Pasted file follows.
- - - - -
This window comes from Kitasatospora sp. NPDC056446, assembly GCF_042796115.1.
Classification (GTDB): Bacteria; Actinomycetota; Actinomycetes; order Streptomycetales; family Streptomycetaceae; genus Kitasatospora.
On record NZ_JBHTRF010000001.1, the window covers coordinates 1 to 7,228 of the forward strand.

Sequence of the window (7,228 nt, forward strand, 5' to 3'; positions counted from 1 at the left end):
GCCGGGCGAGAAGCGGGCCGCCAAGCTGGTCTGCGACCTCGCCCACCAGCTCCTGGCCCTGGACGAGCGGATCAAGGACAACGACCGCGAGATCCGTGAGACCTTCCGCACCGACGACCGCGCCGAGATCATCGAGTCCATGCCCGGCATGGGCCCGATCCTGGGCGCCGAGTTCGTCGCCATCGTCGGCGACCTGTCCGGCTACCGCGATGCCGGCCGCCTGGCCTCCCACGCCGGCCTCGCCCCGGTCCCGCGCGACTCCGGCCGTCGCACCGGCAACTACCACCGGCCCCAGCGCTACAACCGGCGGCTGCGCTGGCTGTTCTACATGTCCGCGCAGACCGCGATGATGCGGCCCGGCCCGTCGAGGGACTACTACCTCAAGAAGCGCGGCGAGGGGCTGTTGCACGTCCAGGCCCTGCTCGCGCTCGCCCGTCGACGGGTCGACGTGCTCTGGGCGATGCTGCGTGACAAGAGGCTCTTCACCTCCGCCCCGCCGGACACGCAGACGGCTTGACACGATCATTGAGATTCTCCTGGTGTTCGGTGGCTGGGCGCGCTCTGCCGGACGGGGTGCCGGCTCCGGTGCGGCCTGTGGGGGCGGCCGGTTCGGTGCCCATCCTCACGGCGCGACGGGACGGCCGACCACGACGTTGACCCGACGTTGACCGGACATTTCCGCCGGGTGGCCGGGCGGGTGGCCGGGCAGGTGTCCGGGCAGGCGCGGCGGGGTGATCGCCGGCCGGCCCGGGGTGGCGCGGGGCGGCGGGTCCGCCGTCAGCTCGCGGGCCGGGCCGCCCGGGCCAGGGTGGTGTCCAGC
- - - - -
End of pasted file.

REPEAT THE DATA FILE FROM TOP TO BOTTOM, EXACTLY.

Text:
This window comes from Kitasatospora sp. NPDC056446, assembly GCF_042796115.1.
Classification (GTDB): Bacteria; Actinomycetota; Actinomycetes; order Streptomycetales; family Streptomycetaceae; genus Kitasatospora.
On record NZ_JBHTRF010000001.1, the window covers coordinates 1 to 7,228 of the forward strand.

Sequence of the window (7,228 nt, forward strand, 5' to 3'; positions counted from 1 at the left end):
GCCGGGCGAGAAGCGGGCCGCCAAGCTGGTCTGCGACCTCGCCCACCAGCTCCTGGCCCTGGACGAGCGGATCAAGGACAACGACCGCGAGATCCGTGAGACCTTCCGCACCGACGACCGCGCCGAGATCATCGAGTCCATGCCCGGCATGGGCCCGATCCTGGGCGCCGAGTTCGTCGCCATCGTCGGCGACCTGTCCGGCTACCGCGATGCCGGCCGCCTGGCCTCCCACGCCGGCCTCGCCCCGGTCCCGCGCGACTCCGGCCGTCGCACCGGCAACTACCACCGGCCCCAGCGCTACAACCGGCGGCTGCGCTGGCTGTTCTACATGTCCGCGCAGACCGCGATGATGCGGCCCGGCCCGTCGAGGGACTACTACCTCAAGAAGCGCGGCGAGGGGCTGTTGCACGTCCAGGCCCTGCTCGCGCTCGCCCGTCGACGGGTCGACGTGCTCTGGGCGATGCTGCGTGACAAGAGGCTCTTCACCTCCGCCCCGCCGGACACGCAGACGGCTTGACACGATCATTGAGATTCTCCTGGTGTTCGGTGGCTGGGCGCGCTCTGCCGGACGGGGTGCCGGCTCCGGTGCGGCCTGTGGGGGCGGCCGGTTCGGTGCCCATCCTCACGGCGCGACGGGACGGCCGACCACGACGTTGACCCGACGTTGACCGGACATTTCCGCCGGGTGGCCGGGCGGGTGGCCGGGCAGGTGTCCGGGCAGGCGCGGCGGGGTGATCGCCGGCCGGCCCGGGGTGGCGCGGGGCGGCGGGTCCGCCGTCAGCTCGCGGGCCGGGCCGCCCGGGCCAGGGTGGTGTCCAGC